We’ve reviewed quite a few Clevo notebooks over the years from a variety of vendors: AVADirect, Eurocom, Mythlogic, Origin, and Sager, to name a few. While there are certainly reasons to go with a branded Clevo notebook, it’s always good to have other options, and one of the most noteworthy is MSI’s G-series. CyberPowerPC has offered MSI-derived designs for a few years now, along with Clevo and Compal offerings. They’ve recently updated their MSI models to include support for the latest and greatest CPUs and GPU.

The new models now carry the FangBook X7 brand (also spelled FANGBOOK, FANGbook, and Fangbook depending on which email or web page you’re reading), with support for quad-core Ivy Bridge processors including the i7-3940XM and GPUs up to the GTX 680M. The combination makes for a potent gaming notebook, albeit with most of the usual caveats: large size, potentially loud fans, and less than ideal battery life (the X7 measures 16.85”x11.34”x2.17” and weighs “under 8lbs.”) The only other GPU option currently available is NVIDIA’s GTX 675MX, which is the Kepler-based replacement for the GTX 675M (a rebranded Fermi GTX 580M). We have yet to test the 675MX, so we’ll try to see about getting a review sample from CyberPowerPC.

MSI’s chassis also offers a few interesting perks that are worth mentioning. Dual 2.5” hard drive bays on 17.3” notebooks are nothing new, and even mSATA is quite common, but this is the first I’ve heard of a dual-mSATA notebook with dual 2.5” bays. That means you can configure an mSATA “Ultra RAID” RAID 0 drive for the OS and apps (up to 2x240GB in size)—interestingly, CyberPowerPC doesn’t even offer non-RAID mSATA options right now. Dual mSATA drives will provide potentially higher performance (up to 900MB/s read speeds), though the Intel 525 drives they’re using cost quite a bit more than some of the other options (e.g. Crucial m4 256GB mSATA can be had for $190 each compared to $722 for 2x240GB Intel 525). The FangBook also supports four SO-DIMM modules, so configurations up to 32GB (4x8GB) are still reasonably priced ($229 extra for DDR3-1333 or $317 for DDR3-1600). A matte 17.3” 1080p LCD comes standard, as does Windows 8 64-bit (though you can select Windows 7 if you prefer).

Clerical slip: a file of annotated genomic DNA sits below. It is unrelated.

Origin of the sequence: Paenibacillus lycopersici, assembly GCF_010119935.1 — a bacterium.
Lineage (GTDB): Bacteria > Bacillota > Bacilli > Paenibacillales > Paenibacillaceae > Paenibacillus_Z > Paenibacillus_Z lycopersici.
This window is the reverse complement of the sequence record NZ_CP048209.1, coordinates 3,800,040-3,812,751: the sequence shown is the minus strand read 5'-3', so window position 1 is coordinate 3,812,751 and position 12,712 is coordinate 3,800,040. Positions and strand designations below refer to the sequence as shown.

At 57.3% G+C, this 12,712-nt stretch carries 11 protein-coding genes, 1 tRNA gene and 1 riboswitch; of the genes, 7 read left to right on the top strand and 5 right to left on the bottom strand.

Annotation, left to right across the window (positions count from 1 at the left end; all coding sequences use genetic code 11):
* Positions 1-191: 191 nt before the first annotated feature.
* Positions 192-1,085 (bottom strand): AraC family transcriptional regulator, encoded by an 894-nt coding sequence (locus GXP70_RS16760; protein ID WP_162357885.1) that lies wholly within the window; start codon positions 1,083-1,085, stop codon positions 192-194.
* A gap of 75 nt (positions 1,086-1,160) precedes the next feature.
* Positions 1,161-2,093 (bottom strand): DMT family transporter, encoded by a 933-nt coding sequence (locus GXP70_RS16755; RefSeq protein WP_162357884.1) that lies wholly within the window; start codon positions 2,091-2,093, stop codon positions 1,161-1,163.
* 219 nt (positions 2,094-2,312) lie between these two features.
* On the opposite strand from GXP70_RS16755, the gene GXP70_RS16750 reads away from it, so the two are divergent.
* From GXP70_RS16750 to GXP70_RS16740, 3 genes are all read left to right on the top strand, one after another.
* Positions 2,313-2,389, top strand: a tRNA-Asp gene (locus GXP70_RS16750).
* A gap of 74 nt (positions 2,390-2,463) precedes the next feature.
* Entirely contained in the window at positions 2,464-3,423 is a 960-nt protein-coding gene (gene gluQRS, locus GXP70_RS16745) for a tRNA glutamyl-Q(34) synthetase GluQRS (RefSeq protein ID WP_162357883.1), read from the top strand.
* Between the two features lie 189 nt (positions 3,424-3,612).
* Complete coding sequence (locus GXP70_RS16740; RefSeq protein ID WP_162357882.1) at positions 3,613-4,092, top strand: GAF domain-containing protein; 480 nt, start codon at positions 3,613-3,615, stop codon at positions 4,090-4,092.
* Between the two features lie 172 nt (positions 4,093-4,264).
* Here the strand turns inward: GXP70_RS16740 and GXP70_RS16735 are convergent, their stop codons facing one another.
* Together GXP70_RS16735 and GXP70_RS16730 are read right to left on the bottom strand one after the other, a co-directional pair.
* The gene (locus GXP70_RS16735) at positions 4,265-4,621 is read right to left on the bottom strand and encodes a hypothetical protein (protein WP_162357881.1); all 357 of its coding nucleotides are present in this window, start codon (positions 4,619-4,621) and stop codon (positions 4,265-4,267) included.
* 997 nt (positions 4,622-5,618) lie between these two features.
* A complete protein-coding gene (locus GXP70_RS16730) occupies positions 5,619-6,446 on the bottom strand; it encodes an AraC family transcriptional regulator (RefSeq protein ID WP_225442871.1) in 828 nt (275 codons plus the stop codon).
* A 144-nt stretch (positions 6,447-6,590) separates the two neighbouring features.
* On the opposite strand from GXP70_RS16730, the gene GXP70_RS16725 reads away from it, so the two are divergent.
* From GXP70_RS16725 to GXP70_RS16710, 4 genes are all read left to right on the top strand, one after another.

In terms of pricing, that’s one area where the FangBook X7 tends to make the most of the MSI platform. Even with the custom FangBook cover, the base model X7-100 includes an i7-3630QM, 8GB (2x4GB) DDR3-1600 memory, a GTX 675MX 4GB GPU, and a 750GB 7200RPM hard drive. All of that will set you back $1299, and while that’s quite a bit of money, a similar configuration using a Clevo P170EM chassis tends to start at $1500 (or more). $1499 gets you the base X7-200, which doubles the RAM to 4x4GB and adds a 64GB SanDisk SSD; the $1799 bumps the GPU up to the 680M and adds a Blu-ray combo drive. All of the models are configurable, of course, so you can mix and match components as you see fit.

The new FangBook X7 notebooks are available for order, with a current estimated ship date of 2/25/2013. If you’re not in a hurry, there’s a 5% discount available via the “NORUSH” coupon, which brings the starting price down to $1234. Also worthy of mention is that since the FangBooks all use NVIDIA GTX GPUs, the latest  $150 in F2P game currency promotion applies.

Comments Locked


View All Comments

  • HisDivineOrder - Tuesday, February 12, 2013 - link

    I like that thin is in and it is the new chic, but I also think there is a place for bigger laptops. I'm glad someone's still catering to that market. I mean, I'd kill right now for a laptop with 4 DIMM's, a high end video, 2 mSATA and 2 SATA ports. That it's got a matte screen is awesome, too.

    Thing for me is I'd wait for Haswell at this point. It's just got way too many advantages that will directly translate to laptops. It'd boost battery life, it'd cool the whole thing down, it'd offer superior performance, it'd offer better use of idle states...

    It's just too incredible for mobility PC's. Even for giant laptops would benefit from superior battery life and less heat with more performance. Plus, the future proofing would be great. I mean, look how long the basic architecture underlying Sandy Bridge (through Ivy Bridge with its mostly similar layout) has lasted because of the lack of real AMD competition and the slowdown of the tick-tock cadence.

    Now imagine how long the Haswell tech will last you if the rate of slowing continues apace. As long as you don't want minor improvements to the CPU with more major improvements to the iGPU, Haswell could last you through Broadwell and give you a long future of improvements via Intel drivers for the underlying motherboard, etc.
  • Penti - Friday, February 15, 2013 - link

    Stop dual HDD/SSD RAID 0 configurations in notebooks please, it just seems and is quite stupid to me. It wastes space, offers no benefit adds insecurity and it's better with just a large mSATA or 2.5" SSD or mSATA SSD plus a 2.5" HDD if you need the storage, use the space for other uses like slimming the computer down, larger battery, better gpu, cooling or whatever. Or just replace the ODD with a multibay solution of you really need to offer lots of drives.

Log in

Don't have an account? Sign up now